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U.S. Says It's Likely To Help Georgia Rebuild Military


General John Craddock (right) and USAID Director Henrietta Fose arriving in Tbilisi

General John Craddock (right) and USAID Director Henrietta Fose arriving in Tbilisi

TBILISI -- The United States expects to help Georgia rebuild its military following the conflict with Russia over breakaway South Ossetia, a top U.S. general has said.

"One would assume...we would have to help them rebuild because they are a partner in the war on terror, they've been helpful. They are going to ask us, I am sure, to replace and rebuild," General John Craddock, who is in charge of the U.S. European Command, told reporters during a trip to Georgia.

Craddock said he would assess Georgia's needs during his visit, due to end on August 22, and report back to the Pentagon.

"I think that [assistance] is probably going to happen. It's a matter of how much and how fast," he added.

Conflict between Georgia and Russia erupted when Georgia tried to reimpose control over its breakaway, pro-Russian South Ossetia region on August 7-8.

Russia responded with a strong counterattack that overwhelmed much smaller Georgian forces. It sent its troops deep inside Georgia proper, well beyond South Ossetia and a second separatist region, Abkhazia.

'Slower Than It Ought To Be'

Craddock said the Russian withdrawal from Georgia appeared "slower than it ought to be" under the terms of a French-brokered peace accord, and it was unclear if they would have pulled out completely by August 22 as Moscow has promised.

Craddock told reporters the purpose of his visit was also to assess humanitarian aid needs and he traveled to Tbilisi with the head of the U.S. government aid agency USAID. "My intent here is to understand better and find out how we can be more helpful if that's needed," he said.

U.S. military aircraft have flown in tons of relief supplies, including ready made meals, shelter materials, and bedding in the past week to assist Georgians forced from their homes by the fighting, U.S. officials said.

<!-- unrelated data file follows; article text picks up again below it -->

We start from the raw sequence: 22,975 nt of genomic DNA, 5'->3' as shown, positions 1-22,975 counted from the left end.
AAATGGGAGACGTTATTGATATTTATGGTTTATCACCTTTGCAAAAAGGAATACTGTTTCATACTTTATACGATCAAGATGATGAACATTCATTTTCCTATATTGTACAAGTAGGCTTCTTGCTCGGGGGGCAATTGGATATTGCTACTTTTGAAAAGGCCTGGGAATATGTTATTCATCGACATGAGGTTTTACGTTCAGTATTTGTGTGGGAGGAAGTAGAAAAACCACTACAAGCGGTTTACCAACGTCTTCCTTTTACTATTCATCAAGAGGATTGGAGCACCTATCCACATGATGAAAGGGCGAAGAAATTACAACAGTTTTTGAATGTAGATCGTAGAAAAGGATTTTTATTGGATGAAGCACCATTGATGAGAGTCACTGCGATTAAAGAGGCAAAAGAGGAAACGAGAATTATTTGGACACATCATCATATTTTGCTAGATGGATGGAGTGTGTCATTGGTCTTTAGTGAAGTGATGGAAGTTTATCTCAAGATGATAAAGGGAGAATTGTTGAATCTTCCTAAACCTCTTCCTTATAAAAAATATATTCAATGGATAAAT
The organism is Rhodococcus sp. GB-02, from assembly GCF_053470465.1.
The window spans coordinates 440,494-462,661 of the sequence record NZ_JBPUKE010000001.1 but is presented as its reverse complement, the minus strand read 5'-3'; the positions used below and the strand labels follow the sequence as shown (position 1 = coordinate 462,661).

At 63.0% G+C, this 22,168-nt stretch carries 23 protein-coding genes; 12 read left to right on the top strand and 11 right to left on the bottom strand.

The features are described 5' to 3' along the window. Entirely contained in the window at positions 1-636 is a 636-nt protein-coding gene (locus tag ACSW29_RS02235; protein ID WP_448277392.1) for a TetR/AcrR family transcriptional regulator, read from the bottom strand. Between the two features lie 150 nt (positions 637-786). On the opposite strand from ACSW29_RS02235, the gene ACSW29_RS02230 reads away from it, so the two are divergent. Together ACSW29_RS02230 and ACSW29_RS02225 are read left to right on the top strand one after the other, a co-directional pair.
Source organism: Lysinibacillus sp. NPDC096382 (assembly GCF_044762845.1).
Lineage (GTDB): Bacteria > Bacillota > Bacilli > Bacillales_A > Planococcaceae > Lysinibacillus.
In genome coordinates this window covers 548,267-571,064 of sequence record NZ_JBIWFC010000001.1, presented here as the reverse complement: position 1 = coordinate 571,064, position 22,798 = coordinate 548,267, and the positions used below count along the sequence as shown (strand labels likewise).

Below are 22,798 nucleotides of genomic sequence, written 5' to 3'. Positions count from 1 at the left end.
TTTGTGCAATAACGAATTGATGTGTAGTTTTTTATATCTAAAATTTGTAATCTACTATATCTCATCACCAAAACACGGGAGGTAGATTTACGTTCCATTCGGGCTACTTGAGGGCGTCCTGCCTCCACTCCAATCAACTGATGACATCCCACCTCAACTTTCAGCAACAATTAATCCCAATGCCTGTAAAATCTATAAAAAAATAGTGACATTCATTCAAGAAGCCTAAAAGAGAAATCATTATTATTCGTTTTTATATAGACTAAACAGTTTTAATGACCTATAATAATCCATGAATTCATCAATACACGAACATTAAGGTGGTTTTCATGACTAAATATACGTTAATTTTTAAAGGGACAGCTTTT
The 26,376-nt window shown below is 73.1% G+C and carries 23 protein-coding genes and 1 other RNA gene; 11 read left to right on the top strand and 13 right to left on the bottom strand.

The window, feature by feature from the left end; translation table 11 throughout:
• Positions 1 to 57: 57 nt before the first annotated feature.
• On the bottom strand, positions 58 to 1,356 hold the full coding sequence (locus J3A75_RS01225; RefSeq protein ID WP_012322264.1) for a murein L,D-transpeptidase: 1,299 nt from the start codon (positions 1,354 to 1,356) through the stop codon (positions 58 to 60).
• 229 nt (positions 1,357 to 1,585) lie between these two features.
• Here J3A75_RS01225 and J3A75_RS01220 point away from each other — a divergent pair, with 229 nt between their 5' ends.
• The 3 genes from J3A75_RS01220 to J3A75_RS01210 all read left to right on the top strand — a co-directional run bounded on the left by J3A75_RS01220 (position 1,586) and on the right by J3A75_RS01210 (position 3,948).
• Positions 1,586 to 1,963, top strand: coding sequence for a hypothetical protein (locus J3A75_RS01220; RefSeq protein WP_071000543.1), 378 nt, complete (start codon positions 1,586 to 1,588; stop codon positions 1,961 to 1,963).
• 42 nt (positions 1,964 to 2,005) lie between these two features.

Analysts say Russia has used the conflict to deal a firm blow to the military capacity of aspiring NATO-member Georgia, which has been upgrading its resources with a view to joining the U.S.-dominated military alliance.

In what was seen as a clear message to NATO, the Russian Army destroyed in the past week a hoard of Georgian arms and ammunition at the Senaki base in western Georgia, a showpiece built to NATO standards under President Mikheil Saakashvili.

Craddock, who is also NATO's top operational commander, did not make any recommendations about NATO's response but said the South Ossetia conflict showed NATO allies they should pursue efforts to make their armies "agile, flexible and deployable."

"We need to take a look at the strategic picture now and we need NATO, the European Union to discuss that fact that many assumptions we have made may have changed and we need to take a hard look at this new reality," he said.

"It's bigger than military, it's economic, it's energy flows," he said. Georgia is a strategic energy transit state because it hosts the only pipelines pumping gas and oil from the Caspian Sea to world markets without going through Russia.
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